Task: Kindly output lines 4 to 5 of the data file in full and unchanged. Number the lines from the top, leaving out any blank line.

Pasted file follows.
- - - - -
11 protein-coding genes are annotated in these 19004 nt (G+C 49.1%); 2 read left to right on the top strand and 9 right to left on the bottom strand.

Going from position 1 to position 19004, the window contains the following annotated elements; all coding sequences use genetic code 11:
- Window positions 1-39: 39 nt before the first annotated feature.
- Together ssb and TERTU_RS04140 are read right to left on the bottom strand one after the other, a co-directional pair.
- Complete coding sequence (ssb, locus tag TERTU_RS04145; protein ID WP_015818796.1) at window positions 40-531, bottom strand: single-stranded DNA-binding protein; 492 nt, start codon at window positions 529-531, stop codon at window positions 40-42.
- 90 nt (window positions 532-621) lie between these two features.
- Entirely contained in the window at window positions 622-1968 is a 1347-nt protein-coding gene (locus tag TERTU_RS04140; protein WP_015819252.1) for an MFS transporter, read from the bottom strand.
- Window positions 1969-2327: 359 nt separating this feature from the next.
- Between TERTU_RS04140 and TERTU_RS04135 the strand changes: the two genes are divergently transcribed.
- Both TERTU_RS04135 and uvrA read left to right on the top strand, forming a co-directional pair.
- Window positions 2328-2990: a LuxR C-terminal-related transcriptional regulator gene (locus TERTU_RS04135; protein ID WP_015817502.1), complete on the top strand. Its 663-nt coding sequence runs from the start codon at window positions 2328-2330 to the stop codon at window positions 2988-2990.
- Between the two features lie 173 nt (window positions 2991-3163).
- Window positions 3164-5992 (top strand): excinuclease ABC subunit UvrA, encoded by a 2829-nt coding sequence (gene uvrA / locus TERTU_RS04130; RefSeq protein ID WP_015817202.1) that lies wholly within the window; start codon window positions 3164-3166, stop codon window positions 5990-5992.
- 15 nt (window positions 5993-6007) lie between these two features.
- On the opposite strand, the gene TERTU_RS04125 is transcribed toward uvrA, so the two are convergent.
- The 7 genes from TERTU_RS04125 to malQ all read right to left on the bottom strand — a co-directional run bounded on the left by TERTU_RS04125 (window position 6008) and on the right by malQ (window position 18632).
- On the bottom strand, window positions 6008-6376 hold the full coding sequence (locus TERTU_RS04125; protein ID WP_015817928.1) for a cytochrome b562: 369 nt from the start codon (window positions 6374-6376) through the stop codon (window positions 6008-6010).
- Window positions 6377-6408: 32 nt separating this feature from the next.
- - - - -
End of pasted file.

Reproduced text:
- Together ssb and TERTU_RS04140 are read right to left on the bottom strand one after the other, a co-directional pair.
- Complete coding sequence (ssb, locus tag TERTU_RS04145; protein ID WP_015818796.1) at window positions 40-531, bottom strand: single-stranded DNA-binding protein; 492 nt, start codon at window positions 529-531, stop codon at window positions 40-42.